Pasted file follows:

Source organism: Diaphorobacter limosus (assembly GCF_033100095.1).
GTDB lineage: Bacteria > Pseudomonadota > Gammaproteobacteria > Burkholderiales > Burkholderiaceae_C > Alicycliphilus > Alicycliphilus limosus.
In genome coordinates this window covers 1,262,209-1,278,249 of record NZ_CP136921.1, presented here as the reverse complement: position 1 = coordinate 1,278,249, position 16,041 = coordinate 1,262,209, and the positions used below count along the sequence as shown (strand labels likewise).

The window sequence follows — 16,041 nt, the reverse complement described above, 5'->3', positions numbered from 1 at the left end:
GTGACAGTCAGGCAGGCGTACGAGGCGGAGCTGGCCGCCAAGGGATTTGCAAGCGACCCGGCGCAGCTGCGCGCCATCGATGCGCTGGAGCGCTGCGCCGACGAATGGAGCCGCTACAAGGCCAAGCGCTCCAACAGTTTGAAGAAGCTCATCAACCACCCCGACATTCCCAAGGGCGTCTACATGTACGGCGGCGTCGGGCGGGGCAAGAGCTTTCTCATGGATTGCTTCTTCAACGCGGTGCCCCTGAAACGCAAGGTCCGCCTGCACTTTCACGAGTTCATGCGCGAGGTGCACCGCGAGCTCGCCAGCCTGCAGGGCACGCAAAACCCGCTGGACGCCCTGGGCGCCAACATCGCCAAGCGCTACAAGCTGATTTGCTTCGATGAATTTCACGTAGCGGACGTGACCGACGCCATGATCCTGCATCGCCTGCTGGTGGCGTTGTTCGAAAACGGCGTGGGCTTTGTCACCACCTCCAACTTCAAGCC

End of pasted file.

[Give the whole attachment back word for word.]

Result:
Source organism: Diaphorobacter limosus (assembly GCF_033100095.1).
GTDB lineage: Bacteria > Pseudomonadota > Gammaproteobacteria > Burkholderiales > Burkholderiaceae_C > Alicycliphilus > Alicycliphilus limosus.
In genome coordinates this window covers 1,262,209-1,278,249 of record NZ_CP136921.1, presented here as the reverse complement: position 1 = coordinate 1,278,249, position 16,041 = coordinate 1,262,209, and the positions used below count along the sequence as shown (strand labels likewise).

The window sequence follows — 16,041 nt, the reverse complement described above, 5'->3', positions numbered from 1 at the left end:
GTGACAGTCAGGCAGGCGTACGAGGCGGAGCTGGCCGCCAAGGGATTTGCAAGCGACCCGGCGCAGCTGCGCGCCATCGATGCGCTGGAGCGCTGCGCCGACGAATGGAGCCGCTACAAGGCCAAGCGCTCCAACAGTTTGAAGAAGCTCATCAACCACCCCGACATTCCCAAGGGCGTCTACATGTACGGCGGCGTCGGGCGGGGCAAGAGCTTTCTCATGGATTGCTTCTTCAACGCGGTGCCCCTGAAACGCAAGGTCCGCCTGCACTTTCACGAGTTCATGCGCGAGGTGCACCGCGAGCTCGCCAGCCTGCAGGGCACGCAAAACCCGCTGGACGCCCTGGGCGCCAACATCGCCAAGCGCTACAAGCTGATTTGCTTCGATGAATTTCACGTAGCGGACGTGACCGACGCCATGATCCTGCATCGCCTGCTGGTGGCGTTGTTCGAAAACGGCGTGGGCTTTGTCACCACCTCCAACTTCAAGCC